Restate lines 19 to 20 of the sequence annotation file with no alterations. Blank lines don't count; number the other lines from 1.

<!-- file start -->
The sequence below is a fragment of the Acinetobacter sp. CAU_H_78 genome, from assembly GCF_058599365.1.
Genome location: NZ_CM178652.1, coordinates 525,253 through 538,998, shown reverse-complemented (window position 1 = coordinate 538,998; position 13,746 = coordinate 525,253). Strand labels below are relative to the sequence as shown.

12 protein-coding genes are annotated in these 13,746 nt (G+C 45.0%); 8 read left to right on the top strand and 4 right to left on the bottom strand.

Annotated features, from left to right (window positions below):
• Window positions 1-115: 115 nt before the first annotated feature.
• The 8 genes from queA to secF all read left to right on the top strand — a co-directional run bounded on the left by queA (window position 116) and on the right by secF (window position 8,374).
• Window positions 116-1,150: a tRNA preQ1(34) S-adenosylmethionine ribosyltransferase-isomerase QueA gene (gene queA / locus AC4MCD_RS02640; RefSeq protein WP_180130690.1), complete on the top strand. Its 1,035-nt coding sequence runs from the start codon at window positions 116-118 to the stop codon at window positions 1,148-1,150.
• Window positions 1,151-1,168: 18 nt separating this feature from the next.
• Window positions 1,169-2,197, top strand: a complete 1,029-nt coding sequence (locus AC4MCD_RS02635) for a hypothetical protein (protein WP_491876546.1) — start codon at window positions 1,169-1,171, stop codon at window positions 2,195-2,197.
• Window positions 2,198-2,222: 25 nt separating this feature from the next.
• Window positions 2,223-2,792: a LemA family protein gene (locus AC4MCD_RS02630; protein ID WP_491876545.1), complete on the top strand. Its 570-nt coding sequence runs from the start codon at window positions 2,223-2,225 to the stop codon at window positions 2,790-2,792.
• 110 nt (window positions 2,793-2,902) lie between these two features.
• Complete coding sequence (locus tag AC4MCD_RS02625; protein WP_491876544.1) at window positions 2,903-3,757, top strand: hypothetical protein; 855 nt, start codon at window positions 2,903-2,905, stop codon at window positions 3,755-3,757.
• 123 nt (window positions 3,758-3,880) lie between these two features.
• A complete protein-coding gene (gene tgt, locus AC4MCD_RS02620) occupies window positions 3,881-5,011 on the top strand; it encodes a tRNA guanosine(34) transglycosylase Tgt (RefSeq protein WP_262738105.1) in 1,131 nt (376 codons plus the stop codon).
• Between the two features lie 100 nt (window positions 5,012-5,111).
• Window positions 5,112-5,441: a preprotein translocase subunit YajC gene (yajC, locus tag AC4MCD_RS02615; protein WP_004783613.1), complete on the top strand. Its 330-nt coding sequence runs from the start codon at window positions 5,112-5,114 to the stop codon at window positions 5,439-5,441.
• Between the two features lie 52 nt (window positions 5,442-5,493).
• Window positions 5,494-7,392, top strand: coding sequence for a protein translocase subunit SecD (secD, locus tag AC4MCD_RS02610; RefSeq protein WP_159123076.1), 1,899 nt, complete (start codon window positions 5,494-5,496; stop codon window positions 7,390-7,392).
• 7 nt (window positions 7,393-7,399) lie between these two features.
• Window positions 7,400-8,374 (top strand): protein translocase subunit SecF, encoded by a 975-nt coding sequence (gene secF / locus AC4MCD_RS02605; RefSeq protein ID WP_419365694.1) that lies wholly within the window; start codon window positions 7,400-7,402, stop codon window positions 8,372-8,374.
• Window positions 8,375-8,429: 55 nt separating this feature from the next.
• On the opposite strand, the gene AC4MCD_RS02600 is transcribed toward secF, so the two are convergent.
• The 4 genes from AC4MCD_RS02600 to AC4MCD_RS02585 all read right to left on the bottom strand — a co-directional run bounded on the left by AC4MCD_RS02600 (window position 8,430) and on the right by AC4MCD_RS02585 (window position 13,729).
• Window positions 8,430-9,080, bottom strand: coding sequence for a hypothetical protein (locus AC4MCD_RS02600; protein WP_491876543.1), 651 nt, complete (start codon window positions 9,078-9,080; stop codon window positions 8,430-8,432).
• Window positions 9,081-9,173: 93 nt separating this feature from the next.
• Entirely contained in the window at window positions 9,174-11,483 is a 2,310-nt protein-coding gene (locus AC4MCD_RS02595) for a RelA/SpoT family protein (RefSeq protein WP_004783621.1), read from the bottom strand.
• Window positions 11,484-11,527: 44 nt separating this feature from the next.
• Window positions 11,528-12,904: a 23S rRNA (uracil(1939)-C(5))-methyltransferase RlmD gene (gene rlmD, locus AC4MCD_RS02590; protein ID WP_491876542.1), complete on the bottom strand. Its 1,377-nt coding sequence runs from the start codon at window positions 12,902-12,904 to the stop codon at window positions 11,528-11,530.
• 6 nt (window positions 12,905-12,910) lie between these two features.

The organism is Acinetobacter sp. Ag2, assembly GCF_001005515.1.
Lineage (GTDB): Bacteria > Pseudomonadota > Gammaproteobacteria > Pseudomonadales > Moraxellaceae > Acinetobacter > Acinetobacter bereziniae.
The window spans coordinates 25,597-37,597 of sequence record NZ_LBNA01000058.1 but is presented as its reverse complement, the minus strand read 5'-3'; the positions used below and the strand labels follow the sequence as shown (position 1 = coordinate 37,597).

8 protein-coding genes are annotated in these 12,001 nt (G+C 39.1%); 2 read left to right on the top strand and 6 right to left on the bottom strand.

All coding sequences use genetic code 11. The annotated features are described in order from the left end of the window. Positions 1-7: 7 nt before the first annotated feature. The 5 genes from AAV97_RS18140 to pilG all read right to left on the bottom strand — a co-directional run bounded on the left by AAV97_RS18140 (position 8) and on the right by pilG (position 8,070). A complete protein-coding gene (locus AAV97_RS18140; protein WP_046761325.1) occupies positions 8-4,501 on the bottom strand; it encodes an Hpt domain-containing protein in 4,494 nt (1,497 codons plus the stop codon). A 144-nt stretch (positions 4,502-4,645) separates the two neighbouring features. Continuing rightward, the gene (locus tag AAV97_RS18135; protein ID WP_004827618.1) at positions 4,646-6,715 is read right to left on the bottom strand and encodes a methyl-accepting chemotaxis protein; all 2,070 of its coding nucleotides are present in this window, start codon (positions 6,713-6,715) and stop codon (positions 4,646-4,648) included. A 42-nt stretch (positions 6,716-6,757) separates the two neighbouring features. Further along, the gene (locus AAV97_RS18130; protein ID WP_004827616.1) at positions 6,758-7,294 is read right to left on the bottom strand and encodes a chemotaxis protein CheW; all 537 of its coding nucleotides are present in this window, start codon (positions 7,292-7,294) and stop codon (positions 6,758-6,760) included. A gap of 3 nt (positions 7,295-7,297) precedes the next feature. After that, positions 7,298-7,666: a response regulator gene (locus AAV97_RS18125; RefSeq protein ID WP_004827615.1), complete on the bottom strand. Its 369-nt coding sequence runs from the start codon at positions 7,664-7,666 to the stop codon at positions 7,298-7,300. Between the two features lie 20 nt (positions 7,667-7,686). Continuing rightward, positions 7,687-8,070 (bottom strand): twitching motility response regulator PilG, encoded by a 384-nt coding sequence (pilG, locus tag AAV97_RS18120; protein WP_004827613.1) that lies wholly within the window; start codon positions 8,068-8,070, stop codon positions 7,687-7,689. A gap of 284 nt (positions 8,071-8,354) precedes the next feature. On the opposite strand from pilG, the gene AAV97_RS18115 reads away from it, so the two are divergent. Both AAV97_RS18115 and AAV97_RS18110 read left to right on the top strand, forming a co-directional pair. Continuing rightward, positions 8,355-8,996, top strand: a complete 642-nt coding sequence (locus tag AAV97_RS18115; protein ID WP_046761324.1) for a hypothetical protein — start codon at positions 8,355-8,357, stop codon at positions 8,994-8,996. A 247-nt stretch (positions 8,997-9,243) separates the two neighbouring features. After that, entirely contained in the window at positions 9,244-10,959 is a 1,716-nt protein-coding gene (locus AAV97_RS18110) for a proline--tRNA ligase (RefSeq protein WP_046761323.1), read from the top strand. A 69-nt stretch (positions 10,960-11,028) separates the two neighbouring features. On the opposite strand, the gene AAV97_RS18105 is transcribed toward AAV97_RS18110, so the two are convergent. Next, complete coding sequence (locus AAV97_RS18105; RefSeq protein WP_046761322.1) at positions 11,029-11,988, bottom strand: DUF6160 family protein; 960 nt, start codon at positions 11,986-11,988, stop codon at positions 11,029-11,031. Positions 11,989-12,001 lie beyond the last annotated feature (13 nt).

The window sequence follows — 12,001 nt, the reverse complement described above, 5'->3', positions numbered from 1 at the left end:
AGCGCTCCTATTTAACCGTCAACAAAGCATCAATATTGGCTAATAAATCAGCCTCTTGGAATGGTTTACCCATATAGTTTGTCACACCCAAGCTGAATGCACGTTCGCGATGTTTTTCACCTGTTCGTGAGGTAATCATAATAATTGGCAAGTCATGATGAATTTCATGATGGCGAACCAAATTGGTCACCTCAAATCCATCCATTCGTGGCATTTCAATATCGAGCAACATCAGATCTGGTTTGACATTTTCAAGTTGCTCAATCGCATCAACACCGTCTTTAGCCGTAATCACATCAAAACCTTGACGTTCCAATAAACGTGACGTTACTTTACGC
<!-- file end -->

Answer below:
• Window positions 5,494-7,392, top strand: coding sequence for a protein translocase subunit SecD (secD, locus tag AC4MCD_RS02610; RefSeq protein WP_159123076.1), 1,899 nt, complete (start codon window positions 5,494-5,496; stop codon window positions 7,390-7,392).
• 7 nt (window positions 7,393-7,399) lie between these two features.